Travis has consented to allow me to reprint his insightful email here:
“The meat of your post from Monday — where you cast about trying to arbitrarily determine whether the term “usability” should be applied to people who measure usability, or to people who create usability — I’m not even gonna touch that. (except to the extent that I just did.)
and I’m not even going to touch the word “arbitrarily”–c
But I dig your question at the end, about whether to split forces, and I have an answer for you.
Info-centered IA is basically a term I picked up from the SF IA discussion to increase the chance that you and Noel would have a sense of what I meant. Application-centered IA is probably a better moniker. So there’s that, there’s user-centered IA, and my usual answer for a third type is revenue-centered IA (you know, MBAs do it, deliberately restricting some info while exposing enough to string people along — very different from user-centric design).
My purpose in app-centered IA is to create structures for info — data records, actions, processes, whatnot — that are organized such that applications — processes — can use them well and build on them whenever necessary. The structures are never completed products, since you want them
to last, to evolve along with their applications, to be friendly to new apps. I don’t know how much this philosophy figures into user IA but it’s critical to app IA. A complete website redesign has no equivalent in a good application information structure.
All the primary applications — serial communication (e.g., encoding into XML), display (presenting in a web page), persistence (storing in a relational database), service (manipulating with program logic), etc. — define the borders of my environment as an IA. So of course I’m particularly aware of all of them, and there’s some translation that has to happen between each, but the idea is either to minimize that or to make it seamless and scalable.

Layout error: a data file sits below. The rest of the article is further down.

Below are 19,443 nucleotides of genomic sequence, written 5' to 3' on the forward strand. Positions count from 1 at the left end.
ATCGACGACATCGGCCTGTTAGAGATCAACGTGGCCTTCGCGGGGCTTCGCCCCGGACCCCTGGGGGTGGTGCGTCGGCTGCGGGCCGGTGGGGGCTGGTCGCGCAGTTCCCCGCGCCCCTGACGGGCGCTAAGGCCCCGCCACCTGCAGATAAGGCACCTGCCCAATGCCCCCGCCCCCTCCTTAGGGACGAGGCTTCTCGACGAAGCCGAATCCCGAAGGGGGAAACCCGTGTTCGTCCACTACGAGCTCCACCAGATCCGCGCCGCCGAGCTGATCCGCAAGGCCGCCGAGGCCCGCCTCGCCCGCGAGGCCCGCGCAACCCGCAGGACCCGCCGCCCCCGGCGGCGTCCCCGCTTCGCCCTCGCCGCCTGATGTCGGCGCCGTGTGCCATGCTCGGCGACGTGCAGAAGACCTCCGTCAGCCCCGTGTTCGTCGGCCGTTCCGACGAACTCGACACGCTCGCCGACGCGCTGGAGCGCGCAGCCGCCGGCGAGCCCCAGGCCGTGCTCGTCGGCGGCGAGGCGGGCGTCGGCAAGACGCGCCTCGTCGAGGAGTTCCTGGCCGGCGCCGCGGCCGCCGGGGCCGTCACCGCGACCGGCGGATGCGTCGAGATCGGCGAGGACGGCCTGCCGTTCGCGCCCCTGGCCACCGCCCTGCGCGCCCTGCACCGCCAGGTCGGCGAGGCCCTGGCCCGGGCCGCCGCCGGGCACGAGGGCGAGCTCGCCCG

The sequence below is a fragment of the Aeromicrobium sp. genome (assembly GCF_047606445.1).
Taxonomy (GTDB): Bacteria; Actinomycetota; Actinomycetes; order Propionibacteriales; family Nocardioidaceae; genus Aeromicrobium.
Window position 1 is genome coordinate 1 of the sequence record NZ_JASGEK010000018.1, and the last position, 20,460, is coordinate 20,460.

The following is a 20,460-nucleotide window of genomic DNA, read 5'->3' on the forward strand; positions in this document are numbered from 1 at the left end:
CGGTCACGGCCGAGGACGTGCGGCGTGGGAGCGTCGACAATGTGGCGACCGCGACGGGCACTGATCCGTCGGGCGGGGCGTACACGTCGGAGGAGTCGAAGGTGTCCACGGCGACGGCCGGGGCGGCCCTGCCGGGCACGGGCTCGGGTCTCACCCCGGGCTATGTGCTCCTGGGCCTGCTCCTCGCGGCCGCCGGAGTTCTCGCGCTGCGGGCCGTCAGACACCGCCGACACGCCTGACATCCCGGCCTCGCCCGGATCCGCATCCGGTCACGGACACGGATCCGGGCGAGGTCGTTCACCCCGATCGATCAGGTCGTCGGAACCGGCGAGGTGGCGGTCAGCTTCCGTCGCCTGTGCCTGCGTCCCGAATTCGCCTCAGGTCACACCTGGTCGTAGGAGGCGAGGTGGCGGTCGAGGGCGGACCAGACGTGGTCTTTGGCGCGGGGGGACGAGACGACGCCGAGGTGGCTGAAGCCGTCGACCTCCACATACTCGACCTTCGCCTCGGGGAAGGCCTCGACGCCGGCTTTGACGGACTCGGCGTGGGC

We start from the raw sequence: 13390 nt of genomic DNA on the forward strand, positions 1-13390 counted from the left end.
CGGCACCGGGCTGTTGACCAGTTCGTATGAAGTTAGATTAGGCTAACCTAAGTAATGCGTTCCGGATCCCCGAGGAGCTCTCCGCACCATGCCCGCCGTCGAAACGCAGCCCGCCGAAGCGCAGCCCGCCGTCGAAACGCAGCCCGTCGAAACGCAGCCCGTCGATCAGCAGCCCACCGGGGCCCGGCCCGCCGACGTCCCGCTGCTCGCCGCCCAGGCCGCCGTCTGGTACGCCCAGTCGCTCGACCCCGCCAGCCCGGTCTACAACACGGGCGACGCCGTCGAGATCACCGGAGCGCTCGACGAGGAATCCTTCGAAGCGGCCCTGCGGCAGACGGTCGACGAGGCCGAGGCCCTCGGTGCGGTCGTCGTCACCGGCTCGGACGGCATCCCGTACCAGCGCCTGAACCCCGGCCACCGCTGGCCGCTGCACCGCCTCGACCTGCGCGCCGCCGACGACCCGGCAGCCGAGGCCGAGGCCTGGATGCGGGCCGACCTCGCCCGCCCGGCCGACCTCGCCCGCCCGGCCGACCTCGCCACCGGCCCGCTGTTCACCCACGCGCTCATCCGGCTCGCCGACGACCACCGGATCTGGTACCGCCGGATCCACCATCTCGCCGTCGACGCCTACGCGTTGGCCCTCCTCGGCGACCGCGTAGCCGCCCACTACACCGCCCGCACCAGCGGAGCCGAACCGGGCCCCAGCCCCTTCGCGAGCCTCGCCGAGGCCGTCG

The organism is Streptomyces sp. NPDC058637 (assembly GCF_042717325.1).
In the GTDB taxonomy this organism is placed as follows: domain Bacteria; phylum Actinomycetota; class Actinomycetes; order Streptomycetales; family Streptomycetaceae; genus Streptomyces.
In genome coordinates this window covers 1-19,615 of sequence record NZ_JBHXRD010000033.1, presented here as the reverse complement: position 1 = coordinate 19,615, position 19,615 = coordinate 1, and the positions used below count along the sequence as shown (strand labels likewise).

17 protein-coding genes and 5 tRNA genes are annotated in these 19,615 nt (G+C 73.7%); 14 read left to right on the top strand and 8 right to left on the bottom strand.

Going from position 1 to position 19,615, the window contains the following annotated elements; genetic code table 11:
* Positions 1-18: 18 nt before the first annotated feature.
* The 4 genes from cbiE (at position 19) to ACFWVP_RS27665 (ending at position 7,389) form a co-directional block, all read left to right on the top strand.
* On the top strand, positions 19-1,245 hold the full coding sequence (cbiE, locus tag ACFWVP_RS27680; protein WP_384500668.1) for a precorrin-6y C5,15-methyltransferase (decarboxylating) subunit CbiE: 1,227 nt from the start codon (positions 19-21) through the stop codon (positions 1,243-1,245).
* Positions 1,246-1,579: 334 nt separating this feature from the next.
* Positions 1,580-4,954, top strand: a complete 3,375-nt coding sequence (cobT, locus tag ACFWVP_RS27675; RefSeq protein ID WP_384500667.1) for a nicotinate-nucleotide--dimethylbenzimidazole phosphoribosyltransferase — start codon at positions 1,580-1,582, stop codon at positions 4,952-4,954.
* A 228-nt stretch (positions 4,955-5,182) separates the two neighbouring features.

Point is, I think that user IA and app IA are _very_ different, because user-centric design is all about patterns friendly to the human brain, which are exactly the kind of patterns you have to filter out if you want to be objective about app-centric design. Don’t want to disappoint you as a would-be uniter, but I bet very few people are good at both. Maybe this is why my discipline is not very well covered in the preferred media of cocktail hours and weblogs; if you really want to get into technical
information semantics you go to W3C and start reading specs. And there’s less room for speculation and rambling theorizing, which is definitely the fun and social part.
_Any_ IA is, like Adam says, a creative endeavor. Everyone wants to design _something_. Anyone with a single bit of serotonin in their brain wants to make pleasant order from chaos. Musicians organize sound. Writers organize thoughts. Software architects organize application logic. I’m sitting here
trying to organize variants of information architecture. But the fields are pretty divergent and that’s why we usually specialize in just one. To be honest, I think “usability” — or the constantly evolving acronym known as UI/UE/UX — is more specific about describing your work than is “information architecture”, which is understood by everyone you work with, but it doesn’t surprise me that “defining IA” is such a necessary topic when dealing with those outside your circle.
If you want a real bit of fun, ask a traditional architect to define “information architect”. An architect I know thought it must refer to the person who kept track of the specs for buildings. In fact, when I explained it, she was a little offended at the use of the term “architect” outside the context of buildings. Yeah, that’s a bit extreme, but you get the point.”